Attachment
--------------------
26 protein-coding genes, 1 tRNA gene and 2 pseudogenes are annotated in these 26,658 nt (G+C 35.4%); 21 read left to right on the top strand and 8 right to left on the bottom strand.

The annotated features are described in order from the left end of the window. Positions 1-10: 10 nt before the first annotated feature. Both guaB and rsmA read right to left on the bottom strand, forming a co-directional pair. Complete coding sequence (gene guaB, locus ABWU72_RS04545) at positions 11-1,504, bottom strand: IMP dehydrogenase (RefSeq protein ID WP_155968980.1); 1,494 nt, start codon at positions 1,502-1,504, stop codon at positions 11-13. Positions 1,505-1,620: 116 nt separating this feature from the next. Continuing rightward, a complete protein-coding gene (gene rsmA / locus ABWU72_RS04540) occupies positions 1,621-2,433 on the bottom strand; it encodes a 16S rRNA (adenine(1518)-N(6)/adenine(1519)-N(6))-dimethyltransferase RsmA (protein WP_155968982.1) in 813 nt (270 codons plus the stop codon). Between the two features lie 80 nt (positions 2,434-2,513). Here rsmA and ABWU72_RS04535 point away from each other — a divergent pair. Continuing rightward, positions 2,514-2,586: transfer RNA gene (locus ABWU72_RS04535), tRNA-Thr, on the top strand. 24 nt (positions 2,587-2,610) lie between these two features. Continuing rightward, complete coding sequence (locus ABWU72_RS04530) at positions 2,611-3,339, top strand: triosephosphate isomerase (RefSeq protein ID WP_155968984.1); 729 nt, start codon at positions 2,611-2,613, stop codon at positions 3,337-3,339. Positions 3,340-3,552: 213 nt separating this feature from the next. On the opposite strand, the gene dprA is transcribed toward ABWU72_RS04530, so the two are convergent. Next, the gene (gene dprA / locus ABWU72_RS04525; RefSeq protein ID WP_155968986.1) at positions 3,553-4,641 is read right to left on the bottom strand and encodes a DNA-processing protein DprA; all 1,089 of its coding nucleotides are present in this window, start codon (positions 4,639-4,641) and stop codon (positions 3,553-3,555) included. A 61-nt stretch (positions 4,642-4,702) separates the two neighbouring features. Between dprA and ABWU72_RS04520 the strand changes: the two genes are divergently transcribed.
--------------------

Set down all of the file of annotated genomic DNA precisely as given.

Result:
26 protein-coding genes, 1 tRNA gene and 2 pseudogenes are annotated in these 26,658 nt (G+C 35.4%); 21 read left to right on the top strand and 8 right to left on the bottom strand.

The annotated features are described in order from the left end of the window. Positions 1-10: 10 nt before the first annotated feature. Both guaB and rsmA read right to left on the bottom strand, forming a co-directional pair. Complete coding sequence (gene guaB, locus ABWU72_RS04545) at positions 11-1,504, bottom strand: IMP dehydrogenase (RefSeq protein ID WP_155968980.1); 1,494 nt, start codon at positions 1,502-1,504, stop codon at positions 11-13. Positions 1,505-1,620: 116 nt separating this feature from the next. Continuing rightward, a complete protein-coding gene (gene rsmA / locus ABWU72_RS04540) occupies positions 1,621-2,433 on the bottom strand; it encodes a 16S rRNA (adenine(1518)-N(6)/adenine(1519)-N(6))-dimethyltransferase RsmA (protein WP_155968982.1) in 813 nt (270 codons plus the stop codon). Between the two features lie 80 nt (positions 2,434-2,513). Here rsmA and ABWU72_RS04535 point away from each other — a divergent pair. Continuing rightward, positions 2,514-2,586: transfer RNA gene (locus ABWU72_RS04535), tRNA-Thr, on the top strand. 24 nt (positions 2,587-2,610) lie between these two features. Continuing rightward, complete coding sequence (locus ABWU72_RS04530) at positions 2,611-3,339, top strand: triosephosphate isomerase (RefSeq protein ID WP_155968984.1); 729 nt, start codon at positions 2,611-2,613, stop codon at positions 3,337-3,339. Positions 3,340-3,552: 213 nt separating this feature from the next. On the opposite strand, the gene dprA is transcribed toward ABWU72_RS04530, so the two are convergent. Next, the gene (gene dprA / locus ABWU72_RS04525; RefSeq protein ID WP_155968986.1) at positions 3,553-4,641 is read right to left on the bottom strand and encodes a DNA-processing protein DprA; all 1,089 of its coding nucleotides are present in this window, start codon (positions 4,639-4,641) and stop codon (positions 3,553-3,555) included. A 61-nt stretch (positions 4,642-4,702) separates the two neighbouring features. Between dprA and ABWU72_RS04520 the strand changes: the two genes are divergently transcribed.